Norway attacks shatter stereotypes

from Getty images

Yesterday, an explosion rocked government offices in Oslo, capital of the Scandinavian country of Norway, killing seven and wounded more. Then, during the chaos that ensued in Oslo, a man posing as a police officer opened fire in a youth camp affiliated with the country’s ruling political party. The toll of the shootings has been rising consistently, but the current count is a staggering 85. All told, that is at least 92 dead from seemingly political attacks on a developed western country.

In the past 10 years, this type of attack (especially the bombing) has become synonymous with an Islamic jihadist assault. See London’s 7/7 bombings or the 2005 bombings in Madrid.

It has become such a foregone conclusion that a terror attack, which is clearly what this event was, is stereotypically and subconsciously associated with extremist Muslims.

That is why it seemingly caught everyone off guard when the authorities announced they had arrested a man identified by witnesses at both scenes. And his name  was Anders Behring Breivik, “a religious, gun-loving Norwegian obsessed with what he saw as the threat of multiculturalism and Muslim immigration to the cultural and patriotic values of his country.”

Seemingly everyone thought this would turn out to be an Islamic extremist attack (perhaps a part of al Qaeda’s response to the death of Osama bin Laden). Very few jumped the gun as thoroughly as Washington Post columnist Jennifer Rubin, who published a blog post that flipped the attacks into a US policy talking point that she said showed lawmakers shouldn’t cut defense spending. Whatever you think of Rubin’s misled post (which has been skewered by The Atlantic, and remains the most popular piece on the Post’s opinion section), it actually went ahead and assumed something many were probably thinking.

But now, with the truth out that this couldn’t have been further from an extreme Islamic attack, we have to reconsider how we think about terrorism. The Atlantic’s James Fallows (probably spurred in part by his disgust for Rubin’s post) explored the chasm between how we have thought about terrorism since Sept. 11 and how it really is with the help of an insightful Norwegian friend:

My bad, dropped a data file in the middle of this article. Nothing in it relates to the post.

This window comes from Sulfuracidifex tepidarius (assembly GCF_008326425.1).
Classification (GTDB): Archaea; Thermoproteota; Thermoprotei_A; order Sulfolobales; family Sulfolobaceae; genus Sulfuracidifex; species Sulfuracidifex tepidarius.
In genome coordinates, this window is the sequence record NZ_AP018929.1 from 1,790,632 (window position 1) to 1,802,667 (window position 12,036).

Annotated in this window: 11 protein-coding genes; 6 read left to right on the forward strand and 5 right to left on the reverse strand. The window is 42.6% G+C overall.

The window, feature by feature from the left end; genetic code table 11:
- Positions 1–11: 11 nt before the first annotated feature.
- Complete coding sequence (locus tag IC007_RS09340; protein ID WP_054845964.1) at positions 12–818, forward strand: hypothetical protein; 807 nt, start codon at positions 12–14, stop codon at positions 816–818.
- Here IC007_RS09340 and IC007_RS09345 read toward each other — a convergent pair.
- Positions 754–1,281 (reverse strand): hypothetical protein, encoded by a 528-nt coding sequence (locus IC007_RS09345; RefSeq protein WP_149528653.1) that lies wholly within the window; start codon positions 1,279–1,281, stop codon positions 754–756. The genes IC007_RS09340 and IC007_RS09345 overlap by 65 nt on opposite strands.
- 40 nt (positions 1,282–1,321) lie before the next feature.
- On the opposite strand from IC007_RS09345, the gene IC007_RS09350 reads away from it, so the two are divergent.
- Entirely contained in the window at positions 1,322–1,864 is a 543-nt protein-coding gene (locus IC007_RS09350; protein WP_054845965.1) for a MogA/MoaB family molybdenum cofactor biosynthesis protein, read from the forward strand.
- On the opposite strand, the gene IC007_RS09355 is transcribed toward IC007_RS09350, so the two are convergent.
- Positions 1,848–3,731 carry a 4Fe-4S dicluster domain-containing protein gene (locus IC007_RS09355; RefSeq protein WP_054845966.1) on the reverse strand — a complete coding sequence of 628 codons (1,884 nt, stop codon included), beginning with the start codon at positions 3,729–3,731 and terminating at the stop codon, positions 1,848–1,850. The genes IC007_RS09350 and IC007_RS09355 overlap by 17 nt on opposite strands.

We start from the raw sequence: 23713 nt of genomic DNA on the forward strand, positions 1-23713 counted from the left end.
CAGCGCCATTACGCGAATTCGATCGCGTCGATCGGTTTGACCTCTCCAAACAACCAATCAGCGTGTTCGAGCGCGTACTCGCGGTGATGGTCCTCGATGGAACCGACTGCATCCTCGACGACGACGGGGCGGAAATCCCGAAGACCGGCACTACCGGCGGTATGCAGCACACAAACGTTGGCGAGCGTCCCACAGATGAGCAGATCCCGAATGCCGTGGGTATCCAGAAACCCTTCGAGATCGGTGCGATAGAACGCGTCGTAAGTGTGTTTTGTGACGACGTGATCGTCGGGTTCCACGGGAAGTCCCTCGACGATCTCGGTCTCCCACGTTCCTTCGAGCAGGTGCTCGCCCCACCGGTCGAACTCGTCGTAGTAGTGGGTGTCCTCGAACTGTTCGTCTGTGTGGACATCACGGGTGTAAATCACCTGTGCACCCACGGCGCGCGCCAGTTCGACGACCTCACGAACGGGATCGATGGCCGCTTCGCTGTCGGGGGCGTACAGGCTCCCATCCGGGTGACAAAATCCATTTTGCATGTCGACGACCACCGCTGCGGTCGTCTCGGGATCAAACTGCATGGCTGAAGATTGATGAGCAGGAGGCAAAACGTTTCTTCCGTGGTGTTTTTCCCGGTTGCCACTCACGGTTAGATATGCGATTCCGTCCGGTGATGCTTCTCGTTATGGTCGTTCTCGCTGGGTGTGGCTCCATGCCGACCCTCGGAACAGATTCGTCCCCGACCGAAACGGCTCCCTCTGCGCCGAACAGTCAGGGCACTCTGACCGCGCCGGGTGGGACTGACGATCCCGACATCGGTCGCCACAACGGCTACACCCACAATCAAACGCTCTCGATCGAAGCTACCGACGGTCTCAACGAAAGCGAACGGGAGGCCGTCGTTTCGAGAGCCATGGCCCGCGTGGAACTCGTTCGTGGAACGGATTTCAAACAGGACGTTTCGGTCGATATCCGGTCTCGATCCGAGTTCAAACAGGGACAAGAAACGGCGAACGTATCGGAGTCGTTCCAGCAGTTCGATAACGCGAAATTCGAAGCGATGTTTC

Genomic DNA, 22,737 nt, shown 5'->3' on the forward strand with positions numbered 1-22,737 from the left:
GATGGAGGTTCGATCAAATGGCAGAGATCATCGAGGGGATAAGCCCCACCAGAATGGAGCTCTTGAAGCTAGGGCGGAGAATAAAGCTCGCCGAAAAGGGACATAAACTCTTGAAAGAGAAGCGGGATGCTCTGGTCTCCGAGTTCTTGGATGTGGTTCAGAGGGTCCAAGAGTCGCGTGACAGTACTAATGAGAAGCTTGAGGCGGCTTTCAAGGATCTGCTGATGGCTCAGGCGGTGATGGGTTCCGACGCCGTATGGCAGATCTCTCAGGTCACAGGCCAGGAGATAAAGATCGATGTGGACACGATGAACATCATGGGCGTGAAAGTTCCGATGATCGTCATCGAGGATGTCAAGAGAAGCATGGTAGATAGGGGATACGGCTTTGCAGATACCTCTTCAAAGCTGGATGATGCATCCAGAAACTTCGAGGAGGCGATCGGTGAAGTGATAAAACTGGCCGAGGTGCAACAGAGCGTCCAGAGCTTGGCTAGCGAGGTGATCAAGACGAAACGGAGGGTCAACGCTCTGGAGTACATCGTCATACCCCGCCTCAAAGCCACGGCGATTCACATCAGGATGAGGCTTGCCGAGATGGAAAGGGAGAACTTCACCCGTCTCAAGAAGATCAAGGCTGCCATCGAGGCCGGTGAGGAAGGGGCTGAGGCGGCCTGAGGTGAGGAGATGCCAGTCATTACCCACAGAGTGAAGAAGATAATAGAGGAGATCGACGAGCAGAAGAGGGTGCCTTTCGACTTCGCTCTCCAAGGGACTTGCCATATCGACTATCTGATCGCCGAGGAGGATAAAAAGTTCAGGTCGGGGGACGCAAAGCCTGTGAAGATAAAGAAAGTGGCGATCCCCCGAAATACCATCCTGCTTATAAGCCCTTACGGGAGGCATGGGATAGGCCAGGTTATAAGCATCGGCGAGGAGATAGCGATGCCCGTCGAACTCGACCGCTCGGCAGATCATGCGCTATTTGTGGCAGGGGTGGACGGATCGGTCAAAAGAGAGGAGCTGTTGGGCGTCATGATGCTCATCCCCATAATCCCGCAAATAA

I think what we are seeing is a mutation of Al Quaeda / Jihadist tactics, to domestic political action, and the surprise is that it happened in peaceful Norway. (Yes, there was McVeigh and Oklahoma city, but it feels different, and maybe it is different just because it happened before 9/11).  The international press reporting on this is still confused, and I think the Norwegian press is hesitant to express what may be obvious to them — maybe out of a feeling of shame.

I have to think this confusion perhaps stifled coverage of the tragedy. A colleague asked me yesterday if I had noticed that Norway was not getting nearly the same level of TV coverage most similar events draw. Several other people I asked said they didn’t get the bulletin until this morning, which would have been inconceivable during other terrorist attacks. I initially didn’t really have a reason for this. Norway isn’t exactly news capital of the world these days, so I wondered if it was a simple staff shortage for major American and world news outlets.

While I found out about and followed the story mostly through social media during my work day, I conducted a Facebook poll to try and figure out what the driving media outlet was for the Norway attacks. It only got 17 votes, but social media came in even with television, and news websites were the winners, garnering more than 50 percent of the votes.

That doesn’t seem too strange considering the fairly young average age of the people who voted, so I am not sure what was behind the perceived coverage shortage around the attacks, but I suspect it was the difference between what we expected the story to be and what it turned out to be.

This was more like the Oklahoma City bombings and less like al Qaeda. In fact, it wasn’t al Qaeda at all — it just looked like it. That may be the scariest part. Fallows’ Norwegian friend expressed the sentiment well when he wrote that “the virus of ‘jihadism’ may spread to extremist national politics in other countries. Let’s hope not.”

The takeaway message from this is that religious affiliation, appearance or ethnicity are not indicators for or against terrorism. There have been many stories over the past 10 years accentuating that Islam doesn’t equate to terrorism. Unfortunately, this reminds us that we have to view the extremist groups in our own country with the thought in mind that being American doesn’t preclude them from being terrorists either.

And while those things have always been true, I think there will be more reporters and regular citizens inquiring as to the means and motives of extreme political groups in America and elsewhere in the developed world.


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